Unlike other series this particular issue focuses on the themes of revenge and love. Dr. Quartz is a returning nemesis of Nick Carter who is seeking revenge after his escape from prison. Another theme revolves around the issue of love and the betrayal of Zanoni in an effort to save her newfound love and passion. I think the underlying theme of betrayal is intentionally ironic because it is revealed to Nick Carter, after Dr. Sinclair’s death, by Dr. Quartz that he had drugged Zanoni as well, without her knowledge. This is a significant underlying theme because Dr. Quartz had betrayed Zanoni for his own personal interests and ultimately this is what caused his death through her betrayal of him as a result of these delusions from this drug she was given.
Dr. Quartz’s Last Play embodies the typical theme of the mad scientist genre within contemporaneous literature. Dr. Quartz conducts unethical and gruesome experiments on his secluded island in the vision of a ‘greater good’ (i.e. medical research) but is disillusioned with his lust for revenge against Nick Carter. This disillusion and vision of a greater good is a common theme within the ‘mad scientist’ genre (Toumey). The mad scientist has been a recurring literary theme since its evolution from alchemy in the medieval ages. During this era alchemy was portrayed in a negative connotation often surrounded by misconceptions of witchcraft and atheism (Schummer). This development of the mad scientist evolved from the growing disconnect between the humanities and sciences. Scientists were often seen as nihilists or atheists breaking the fundamentals of culture and society due to their obsession with science (Schummer). This disillusion has resulted in the mad scientist becoming a recurring literary theme that can be seen across multiple literary genres with several defining characteristics, as outlined in Dr. Quartz’s Last Play.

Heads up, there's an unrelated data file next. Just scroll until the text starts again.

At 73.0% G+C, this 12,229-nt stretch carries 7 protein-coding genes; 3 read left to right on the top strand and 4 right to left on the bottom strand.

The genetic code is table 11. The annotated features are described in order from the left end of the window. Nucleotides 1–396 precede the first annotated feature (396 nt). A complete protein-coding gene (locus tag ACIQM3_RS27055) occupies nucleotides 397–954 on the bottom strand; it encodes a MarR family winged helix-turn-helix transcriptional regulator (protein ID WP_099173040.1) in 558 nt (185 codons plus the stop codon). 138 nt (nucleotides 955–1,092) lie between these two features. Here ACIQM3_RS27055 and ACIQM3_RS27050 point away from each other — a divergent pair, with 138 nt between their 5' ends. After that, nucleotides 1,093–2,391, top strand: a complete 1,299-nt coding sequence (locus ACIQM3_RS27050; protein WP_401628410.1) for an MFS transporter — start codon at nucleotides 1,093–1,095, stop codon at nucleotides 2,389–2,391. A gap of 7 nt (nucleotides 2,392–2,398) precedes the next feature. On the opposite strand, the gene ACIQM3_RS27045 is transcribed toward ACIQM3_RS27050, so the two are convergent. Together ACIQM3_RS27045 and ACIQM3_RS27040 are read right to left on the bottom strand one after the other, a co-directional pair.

Cox, Randolph J. Dime Novel Companion: A Source Book. Westport: Greenwood, 2000.
Schummer, Joachim. "Historical Roots of the "Mad Scientist": Chemists in Nineteenth-Century
Literature." AMBIX 53.2 (2006): 99-127. Print.
Toumey, Christopher P. "The Moral Character of Mad Scientists: A Cultural Critique of
Science." Science, Technology, & Human Values 17.4 (1992): 411-37. Print.